The new process uses low temperatures (less than or equal to 90C) to solidify and stabilize high alkali, low-activity radioactive waste. The resulting form is a hydroceramic, which is strong, durable and has the potential to tie-up and hold minor radioactive components in its zeolitic structure. The preparation is similar to the rock formation process that occurs in nature.
The Department of Energy (DOE) is currently storing approximately 80 million gallons of radioactive waste in underground tanks at two sites: the Hanford Reservation in Richland, Washington and the Savannah River Site in Aiken, South Carolina. The simulant used in the study duplicated the composition of selected supernates at both sites. The supernate is one of the two kinds of waste found in the waste tanks. It coexists with a small amount of highly radioactive sludge which has settled to the bottom of the tank. The liquid supernate makes up most of the volume, but contains only a fraction of the radioactivity.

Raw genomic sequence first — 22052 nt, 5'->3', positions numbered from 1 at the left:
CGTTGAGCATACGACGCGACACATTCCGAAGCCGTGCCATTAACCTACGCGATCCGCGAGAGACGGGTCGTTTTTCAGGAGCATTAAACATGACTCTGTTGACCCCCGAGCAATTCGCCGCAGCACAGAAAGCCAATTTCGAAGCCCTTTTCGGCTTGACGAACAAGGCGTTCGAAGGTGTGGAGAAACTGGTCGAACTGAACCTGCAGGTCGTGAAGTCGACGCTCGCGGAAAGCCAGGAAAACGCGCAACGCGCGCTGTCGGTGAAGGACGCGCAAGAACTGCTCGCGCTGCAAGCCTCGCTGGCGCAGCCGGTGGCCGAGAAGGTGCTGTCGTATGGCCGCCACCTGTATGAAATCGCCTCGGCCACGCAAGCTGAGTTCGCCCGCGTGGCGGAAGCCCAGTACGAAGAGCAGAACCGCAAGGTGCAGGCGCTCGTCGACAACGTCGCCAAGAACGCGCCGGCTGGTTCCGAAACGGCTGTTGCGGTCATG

The Department of Energy is planning to remove both sludge and supernate from the tanks, clean the tanks and then fill them with a cementitious material prior to decommissioning them. The highly radioactive sludge from Savannah River Site is currently being vitrified into a stable glass form, and Hanford is making plans to begin operation of their vitrification facility. The DOE is actively considering alternatives for processing the low-activity portion of the waste, i.e. properly treated supernate.